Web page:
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Smithsonian takes Hall of Human Origins across the country in new traveling exhibition
The 1,200-square-foot new traveling exhibition includes 3-D skull casts representing groundbreaking research in the scientific study of human origins. “Exploring Human Origins: What Does It Mean to Be Human?” was developed by the Smithsonian Institution and American Library Association and will appear at 19 public libraries across the country between April 2015 and April 2017. Photo: Smithsonian's Human Origins Program.


WASHINGTON, DC.- The Smithsonian and the American Library Association (ALA) have developed a new traveling exhibition on human evolution based on the iconic “David H. Koch Hall of Human Origins” at the National Museum of Natural History in Washington, D.C. “Exploring Human Origins: What Does It Mean to Be Human?” will appear at 19 public libraries across the country between April 2015 and April 2017.

“This exhibition is all about integrating scientific discoveries from around the globe and making them available for everyone to see,” said Rick Potts, director of the Smithsonian’s Human Origins Program and curator of the traveling exhibition. “We hope that it will spark a respectful and positive conversation across the country about what it means to be human and inspire people to contemplate their place in the natural world.”

The 1,200-square-foot traveling exhibition includes more than 40 educational panels, interactive kiosks, hands-on displays, videos, 3-D skull casts and presentations representing groundbreaking research in the scientific study of human origins. “Exploring Human Origins: What Does It Mean to Be Human?” will highlight key milestones in the journey of human evolution and explain how they developed over time, including walking upright, the earliest known technologies, brain enlargement, symbolic language development, the origin of agriculture and the creation of complex societies.

The traveling exhibition appeals to the innate curiosity of all human beings in terms of understanding themselves and their own existence. It aims to engage local communities in the global scientific exploration of how humans have evolved over time, while inviting discussion that connects this exploration to varied societal perspectives about what it means to be human.

Each library will host the exhibition for four weeks before it moves on to the next location. Many of the locations are small towns, such as Andover, Ohio (population about 1,100), and Lake Orion, Mich. (population about 3,000). Larger cities are also included, such as Spokane, Wash., (population about 210,000), and Orlando, Fla. (population about 240,000).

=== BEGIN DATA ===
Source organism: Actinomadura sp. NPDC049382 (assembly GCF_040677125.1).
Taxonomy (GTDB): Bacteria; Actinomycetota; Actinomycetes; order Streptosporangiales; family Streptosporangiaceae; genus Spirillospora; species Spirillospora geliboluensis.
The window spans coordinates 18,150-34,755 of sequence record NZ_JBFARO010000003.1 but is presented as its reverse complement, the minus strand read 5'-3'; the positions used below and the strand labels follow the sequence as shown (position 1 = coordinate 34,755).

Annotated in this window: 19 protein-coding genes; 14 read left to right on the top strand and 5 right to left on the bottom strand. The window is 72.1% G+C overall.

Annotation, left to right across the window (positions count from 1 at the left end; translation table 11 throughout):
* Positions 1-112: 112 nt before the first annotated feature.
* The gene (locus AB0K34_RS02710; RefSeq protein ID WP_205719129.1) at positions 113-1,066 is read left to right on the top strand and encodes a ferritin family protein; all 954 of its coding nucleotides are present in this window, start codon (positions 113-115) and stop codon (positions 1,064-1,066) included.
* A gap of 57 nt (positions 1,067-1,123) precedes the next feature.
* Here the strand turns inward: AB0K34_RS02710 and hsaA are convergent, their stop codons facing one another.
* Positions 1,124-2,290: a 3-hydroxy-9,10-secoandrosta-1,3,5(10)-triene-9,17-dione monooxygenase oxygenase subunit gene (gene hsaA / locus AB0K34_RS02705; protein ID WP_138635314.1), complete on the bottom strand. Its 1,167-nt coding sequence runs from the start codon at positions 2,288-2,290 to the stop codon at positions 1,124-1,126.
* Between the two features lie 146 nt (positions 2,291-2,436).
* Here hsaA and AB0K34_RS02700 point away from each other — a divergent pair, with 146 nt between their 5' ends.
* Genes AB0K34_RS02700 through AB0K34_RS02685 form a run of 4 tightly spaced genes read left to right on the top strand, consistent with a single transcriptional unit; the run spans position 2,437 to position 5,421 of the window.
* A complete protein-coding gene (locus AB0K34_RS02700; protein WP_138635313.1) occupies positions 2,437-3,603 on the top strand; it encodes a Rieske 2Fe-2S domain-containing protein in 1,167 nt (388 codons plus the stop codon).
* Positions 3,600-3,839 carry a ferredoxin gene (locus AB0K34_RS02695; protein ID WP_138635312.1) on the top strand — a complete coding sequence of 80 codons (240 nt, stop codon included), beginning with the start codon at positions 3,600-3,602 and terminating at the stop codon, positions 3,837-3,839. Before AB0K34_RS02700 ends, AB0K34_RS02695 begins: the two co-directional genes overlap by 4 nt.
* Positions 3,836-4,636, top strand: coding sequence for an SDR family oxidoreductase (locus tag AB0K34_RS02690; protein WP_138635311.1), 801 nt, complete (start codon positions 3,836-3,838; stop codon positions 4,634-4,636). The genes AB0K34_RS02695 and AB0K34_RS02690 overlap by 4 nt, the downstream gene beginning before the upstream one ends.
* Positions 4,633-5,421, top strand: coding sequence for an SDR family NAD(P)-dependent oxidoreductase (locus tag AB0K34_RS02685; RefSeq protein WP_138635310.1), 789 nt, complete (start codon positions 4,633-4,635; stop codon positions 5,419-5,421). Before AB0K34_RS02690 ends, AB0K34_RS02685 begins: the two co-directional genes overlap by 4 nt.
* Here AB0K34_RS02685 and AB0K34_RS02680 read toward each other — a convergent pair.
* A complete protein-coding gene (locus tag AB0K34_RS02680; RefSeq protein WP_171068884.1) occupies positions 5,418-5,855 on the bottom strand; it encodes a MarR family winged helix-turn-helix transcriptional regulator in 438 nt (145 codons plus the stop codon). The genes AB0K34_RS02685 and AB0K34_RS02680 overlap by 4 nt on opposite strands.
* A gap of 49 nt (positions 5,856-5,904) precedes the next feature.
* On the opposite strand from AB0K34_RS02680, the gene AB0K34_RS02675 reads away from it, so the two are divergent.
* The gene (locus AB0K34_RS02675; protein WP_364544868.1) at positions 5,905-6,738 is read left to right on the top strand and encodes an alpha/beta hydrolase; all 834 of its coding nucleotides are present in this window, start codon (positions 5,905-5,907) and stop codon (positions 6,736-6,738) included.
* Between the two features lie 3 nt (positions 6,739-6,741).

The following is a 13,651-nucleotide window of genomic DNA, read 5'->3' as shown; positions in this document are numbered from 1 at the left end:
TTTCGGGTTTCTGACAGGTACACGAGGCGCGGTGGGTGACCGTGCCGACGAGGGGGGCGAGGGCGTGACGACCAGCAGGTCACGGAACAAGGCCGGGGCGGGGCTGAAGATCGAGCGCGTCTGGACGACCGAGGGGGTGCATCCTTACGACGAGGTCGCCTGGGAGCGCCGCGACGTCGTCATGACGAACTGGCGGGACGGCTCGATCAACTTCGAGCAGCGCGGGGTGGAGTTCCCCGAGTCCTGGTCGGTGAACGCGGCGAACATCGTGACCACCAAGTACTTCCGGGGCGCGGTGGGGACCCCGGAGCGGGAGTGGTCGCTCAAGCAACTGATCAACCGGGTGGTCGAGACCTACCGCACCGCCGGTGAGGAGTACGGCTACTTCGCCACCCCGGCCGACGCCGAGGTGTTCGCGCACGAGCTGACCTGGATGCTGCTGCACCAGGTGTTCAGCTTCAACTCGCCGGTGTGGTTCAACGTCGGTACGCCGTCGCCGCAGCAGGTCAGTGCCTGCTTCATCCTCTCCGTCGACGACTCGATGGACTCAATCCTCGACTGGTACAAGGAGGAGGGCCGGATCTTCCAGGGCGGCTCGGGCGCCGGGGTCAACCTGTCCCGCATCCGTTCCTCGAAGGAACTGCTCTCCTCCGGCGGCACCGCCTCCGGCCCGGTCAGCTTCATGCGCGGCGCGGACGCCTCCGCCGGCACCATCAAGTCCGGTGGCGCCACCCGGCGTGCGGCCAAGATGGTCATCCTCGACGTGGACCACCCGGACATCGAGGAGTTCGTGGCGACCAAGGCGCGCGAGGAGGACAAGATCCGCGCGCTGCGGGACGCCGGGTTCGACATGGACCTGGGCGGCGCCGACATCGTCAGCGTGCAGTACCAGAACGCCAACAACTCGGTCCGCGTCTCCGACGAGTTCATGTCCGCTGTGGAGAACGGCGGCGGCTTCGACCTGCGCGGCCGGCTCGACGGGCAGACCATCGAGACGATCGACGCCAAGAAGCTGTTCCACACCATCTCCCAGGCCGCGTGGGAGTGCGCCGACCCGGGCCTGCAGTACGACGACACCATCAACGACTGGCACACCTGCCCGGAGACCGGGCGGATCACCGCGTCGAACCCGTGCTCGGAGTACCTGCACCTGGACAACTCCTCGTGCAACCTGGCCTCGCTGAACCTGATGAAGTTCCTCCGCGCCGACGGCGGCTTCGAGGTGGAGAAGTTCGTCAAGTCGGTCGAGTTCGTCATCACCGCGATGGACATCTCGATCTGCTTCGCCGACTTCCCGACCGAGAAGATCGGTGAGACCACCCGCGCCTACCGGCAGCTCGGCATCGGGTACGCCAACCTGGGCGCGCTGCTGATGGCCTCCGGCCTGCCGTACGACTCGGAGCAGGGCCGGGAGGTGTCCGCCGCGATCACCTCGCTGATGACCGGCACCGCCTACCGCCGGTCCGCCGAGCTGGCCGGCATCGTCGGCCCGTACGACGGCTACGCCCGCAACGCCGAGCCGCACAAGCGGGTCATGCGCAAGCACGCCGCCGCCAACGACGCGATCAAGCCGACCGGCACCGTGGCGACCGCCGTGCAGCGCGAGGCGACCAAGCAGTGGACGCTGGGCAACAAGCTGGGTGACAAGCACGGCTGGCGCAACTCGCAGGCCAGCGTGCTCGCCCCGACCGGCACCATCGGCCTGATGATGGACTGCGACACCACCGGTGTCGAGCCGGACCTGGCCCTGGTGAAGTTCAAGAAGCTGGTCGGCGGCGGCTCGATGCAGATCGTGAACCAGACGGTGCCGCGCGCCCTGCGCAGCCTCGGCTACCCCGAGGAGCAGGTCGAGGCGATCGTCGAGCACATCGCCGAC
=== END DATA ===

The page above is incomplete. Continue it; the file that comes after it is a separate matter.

Applications to host the exhibition were reviewed by peer public librarians and representatives from the National Museum of Natural History and ALA’s Public Programs Office. The selected libraries will receive a programming support grant from the project sponsors. They will also offer free public science lectures and education workshops hosted by Smithsonian scientists, including paleoanthropologists Potts and Briana Pobiner. These programs will be complemented by community events that invite conversations with clergy, civic leaders and the public to consider how scientific discoveries about human origins may relate to diverse cultural and religious perspectives on what it means to be human. The Human Origins Initiative’s Broader Social Impacts Committee, co-chaired by Connie Bertka and Jim Miller, will help facilitate these conversations.

“Exploring Human Origins: What Does It Mean to Be Human?” was made possible by a grant from the John Templeton Foundation and support from the Peter Buck Human Origins Fund.

The traveling exhibition will feature replicas and images of specimens from the Smithsonian’s “David H. Koch Hall of Human Origins” in the nation’s capital. More than 20 million people have visited the $20.7 million permanent exhibition hall in the nearly five years since it first opened in March 2010. The 15,000-square-foot exhibition space was named for David H. Koch, a well-known philanthropist, whose $15 million gift made the hall possible. Both the permanent and traveling exhibitions are part of the National Museum of Natural History’s Human Origins Initiative, which seeks to explore what it means to be human.






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